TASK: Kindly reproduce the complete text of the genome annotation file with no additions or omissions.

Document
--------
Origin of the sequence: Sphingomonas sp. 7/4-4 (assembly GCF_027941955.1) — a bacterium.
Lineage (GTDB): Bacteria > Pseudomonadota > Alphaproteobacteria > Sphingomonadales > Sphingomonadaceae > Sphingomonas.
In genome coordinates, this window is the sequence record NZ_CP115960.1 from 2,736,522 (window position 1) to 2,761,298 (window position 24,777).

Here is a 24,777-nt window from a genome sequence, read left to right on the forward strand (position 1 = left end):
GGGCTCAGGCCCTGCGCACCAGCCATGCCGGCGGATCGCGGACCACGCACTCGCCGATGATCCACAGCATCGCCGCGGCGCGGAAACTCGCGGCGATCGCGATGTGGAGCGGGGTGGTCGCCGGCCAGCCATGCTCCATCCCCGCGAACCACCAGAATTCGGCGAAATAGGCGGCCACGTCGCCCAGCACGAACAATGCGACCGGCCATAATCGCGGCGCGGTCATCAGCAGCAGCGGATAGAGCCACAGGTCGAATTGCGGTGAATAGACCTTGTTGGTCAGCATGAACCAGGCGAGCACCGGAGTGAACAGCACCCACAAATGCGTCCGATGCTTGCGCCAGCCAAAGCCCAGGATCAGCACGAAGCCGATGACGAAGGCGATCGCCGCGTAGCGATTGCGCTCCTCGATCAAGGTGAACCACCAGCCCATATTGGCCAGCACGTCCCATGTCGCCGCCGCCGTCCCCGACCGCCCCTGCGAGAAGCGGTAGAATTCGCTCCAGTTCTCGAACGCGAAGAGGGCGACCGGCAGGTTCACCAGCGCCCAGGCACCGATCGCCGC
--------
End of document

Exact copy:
Origin of the sequence: Sphingomonas sp. 7/4-4 (assembly GCF_027941955.1) — a bacterium.
Lineage (GTDB): Bacteria > Pseudomonadota > Alphaproteobacteria > Sphingomonadales > Sphingomonadaceae > Sphingomonas.
In genome coordinates, this window is the sequence record NZ_CP115960.1 from 2,736,522 (window position 1) to 2,761,298 (window position 24,777).

Here is a 24,777-nt window from a genome sequence, read left to right on the forward strand (position 1 = left end):
GGGCTCAGGCCCTGCGCACCAGCCATGCCGGCGGATCGCGGACCACGCACTCGCCGATGATCCACAGCATCGCCGCGGCGCGGAAACTCGCGGCGATCGCGATGTGGAGCGGGGTGGTCGCCGGCCAGCCATGCTCCATCCCCGCGAACCACCAGAATTCGGCGAAATAGGCGGCCACGTCGCCCAGCACGAACAATGCGACCGGCCATAATCGCGGCGCGGTCATCAGCAGCAGCGGATAGAGCCACAGGTCGAATTGCGGTGAATAGACCTTGTTGGTCAGCATGAACCAGGCGAGCACCGGAGTGAACAGCACCCACAAATGCGTCCGATGCTTGCGCCAGCCAAAGCCCAGGATCAGCACGAAGCCGATGACGAAGGCGATCGCCGCGTAGCGATTGCGCTCCTCGATCAAGGTGAACCACCAGCCCATATTGGCCAGCACGTCCCATGTCGCCGCCGCCGTCCCCGACCGCCCCTGCGAGAAGCGGTAGAATTCGCTCCAGTTCTCGAACGCGAAGAGGGCGACCGGCAGGTTCACCAGCGCCCAGGCACCGATCGCCGC